The decline in the incidence of communicable diseases in recent years throughout Europe and America must be due in large part to (1) greater nonspecific resistance to disease, traceable to improvement in the physical condition of the population; (2) more widespread specific resistance as a result of active artificial immunization, and (3) improved methods of interrupting the spread of the causative agent from one person to another or of eradicating natural reservoirs of the infection. While all of these mechanisms have undoubtedly been contributory, the influence of each must have varied with the type of infection and with the portal of entry of the infecting agent. Considered in this light, communicable diseases may be classified into four groups, as shown in table 1. Some disorders may rightly fall into two separate classifications.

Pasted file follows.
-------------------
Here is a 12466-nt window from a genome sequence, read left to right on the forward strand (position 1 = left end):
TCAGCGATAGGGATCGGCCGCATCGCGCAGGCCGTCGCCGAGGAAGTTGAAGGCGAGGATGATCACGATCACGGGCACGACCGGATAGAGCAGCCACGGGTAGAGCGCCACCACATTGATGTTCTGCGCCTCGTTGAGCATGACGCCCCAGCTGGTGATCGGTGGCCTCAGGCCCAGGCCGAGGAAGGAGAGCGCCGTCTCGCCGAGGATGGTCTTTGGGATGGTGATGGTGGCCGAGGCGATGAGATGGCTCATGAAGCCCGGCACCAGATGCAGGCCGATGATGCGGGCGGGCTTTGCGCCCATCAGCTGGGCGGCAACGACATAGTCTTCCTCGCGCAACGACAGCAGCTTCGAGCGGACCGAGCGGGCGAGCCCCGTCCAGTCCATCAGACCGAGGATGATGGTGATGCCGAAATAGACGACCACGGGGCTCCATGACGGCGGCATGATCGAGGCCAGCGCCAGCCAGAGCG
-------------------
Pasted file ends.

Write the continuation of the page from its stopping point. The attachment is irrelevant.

The technic of prevention obviously has varied among these four groups. The control of the diseases in group
CHARLES F. McKHANN, ADELBERT STEEGER, ARTHUR P. LONG. HOSPITAL INFECTIONSA SURVEY OF THE PROBLEM. Am J Dis Child. 1938;55(3):579–599. doi:10.1001/archpedi.1938.01980090127015